“Hearing (negative) views comes with making a relationship public, especially when it’s between two men,” said Ryan, who nonetheless noted that the observations were somewhat superficial, comparing Ryan and Sebastian on “how we look.” “But we don’t let those comments affect our relationship. Most people see only the physical. Often, they don’t see the emotional and intellectual connection.”

But just as they’ve started establishing a life together in Manila, an opportunity came up for Ryan to work for a media outlet in Beijing, China.

Being apart from each other is not new to them; after all, they started out as online friends. Now, social media has become a tool for them to constantly communicate with each other.

“It is not always easy. Being away from each other always has challenges. I miss him every day. Nothing beats physical contact and intimacy,” Ryan said. “But we’re both mature enough to appreciate the joys of a one to three-hour Skype or Facetime call. When we don’t have time to call, short messages would do.”

Sometimes they would even watch movies or TV shows together while on a video call “because enjoying anything with him is always double the fun,” Ryan added.

Though they had not planned too far ahead into the future, they are currently focused on their own respective fields, so eventually, they could enjoy their successes together.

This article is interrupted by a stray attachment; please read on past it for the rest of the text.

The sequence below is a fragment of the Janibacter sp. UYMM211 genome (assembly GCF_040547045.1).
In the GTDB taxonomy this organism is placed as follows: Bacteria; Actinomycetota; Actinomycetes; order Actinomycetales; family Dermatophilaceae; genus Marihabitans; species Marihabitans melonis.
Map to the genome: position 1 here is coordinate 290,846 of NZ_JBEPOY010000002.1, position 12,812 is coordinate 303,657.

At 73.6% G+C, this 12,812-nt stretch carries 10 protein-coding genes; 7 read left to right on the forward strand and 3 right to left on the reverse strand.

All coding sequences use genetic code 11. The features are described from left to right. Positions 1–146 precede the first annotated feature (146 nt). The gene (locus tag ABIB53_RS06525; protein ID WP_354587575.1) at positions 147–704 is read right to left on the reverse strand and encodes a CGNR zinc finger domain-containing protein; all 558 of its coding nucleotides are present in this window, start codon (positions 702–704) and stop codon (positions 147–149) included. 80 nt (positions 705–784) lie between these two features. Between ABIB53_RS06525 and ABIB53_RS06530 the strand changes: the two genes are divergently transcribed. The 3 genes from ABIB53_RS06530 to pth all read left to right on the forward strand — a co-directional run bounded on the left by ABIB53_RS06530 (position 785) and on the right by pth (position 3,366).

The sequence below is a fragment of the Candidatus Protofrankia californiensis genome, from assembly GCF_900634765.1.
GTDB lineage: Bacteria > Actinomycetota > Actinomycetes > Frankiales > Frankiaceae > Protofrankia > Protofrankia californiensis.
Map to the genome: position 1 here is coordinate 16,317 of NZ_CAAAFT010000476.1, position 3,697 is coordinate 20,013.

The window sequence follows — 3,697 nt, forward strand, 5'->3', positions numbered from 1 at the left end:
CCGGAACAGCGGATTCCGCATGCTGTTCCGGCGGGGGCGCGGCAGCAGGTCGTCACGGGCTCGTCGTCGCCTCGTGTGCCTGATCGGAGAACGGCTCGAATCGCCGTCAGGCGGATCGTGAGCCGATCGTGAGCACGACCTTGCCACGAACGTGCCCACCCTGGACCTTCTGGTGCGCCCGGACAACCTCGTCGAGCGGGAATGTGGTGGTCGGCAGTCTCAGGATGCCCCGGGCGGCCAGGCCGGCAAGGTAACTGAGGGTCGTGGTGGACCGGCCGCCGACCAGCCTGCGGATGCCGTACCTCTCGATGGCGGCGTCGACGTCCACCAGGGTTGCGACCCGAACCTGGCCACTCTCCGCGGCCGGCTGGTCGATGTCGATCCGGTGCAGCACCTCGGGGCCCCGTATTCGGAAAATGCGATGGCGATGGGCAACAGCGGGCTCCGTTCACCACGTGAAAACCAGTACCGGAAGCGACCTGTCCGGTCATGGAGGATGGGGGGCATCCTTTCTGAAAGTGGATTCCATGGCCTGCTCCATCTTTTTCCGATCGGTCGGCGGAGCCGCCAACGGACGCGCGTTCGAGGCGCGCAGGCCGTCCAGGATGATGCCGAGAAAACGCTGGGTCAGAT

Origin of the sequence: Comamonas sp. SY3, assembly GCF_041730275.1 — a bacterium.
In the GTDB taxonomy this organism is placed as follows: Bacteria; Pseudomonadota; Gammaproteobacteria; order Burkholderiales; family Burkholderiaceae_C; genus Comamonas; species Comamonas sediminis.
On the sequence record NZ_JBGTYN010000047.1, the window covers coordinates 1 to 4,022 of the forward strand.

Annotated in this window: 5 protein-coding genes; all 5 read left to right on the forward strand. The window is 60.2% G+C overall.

“I am very fortunate to have a partner who knows me more deeply than anyone does, who has big dreams like I do, and who understands that, sometimes, we need to be apart so that we could build a stable future,” Ryan ended.

Seb-and-Ryan1 Seb-and-Ryan7 Seb-and-Ryan8 Seb-and-Ryan6 Seb-and-Ryan5 Seb-and-Ryan2 Seb-and-Ryan3 Seb-and-Ryan4












(Established in April 2007, Outrage Magazine remains the only publication exclusive for the lesbian, gay, bisexual, transgender, queer, questioning, intersex, asexual and allied community in the Philippines.)


Fighting for what we believe is beautiful – Adore Delano

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Outrage Magazine | 01 March 2015



timthumb-1“It’s so cliché, but it’s always ‘be who you are’. Sometimes clichés are clichés because they’re right. It’s just as simple as that.  Don’t be afraid to just be who you are. Speak up, really.”

That is Adore Delano’s (real name:Danny Noriega) advice to young LGBTQ people.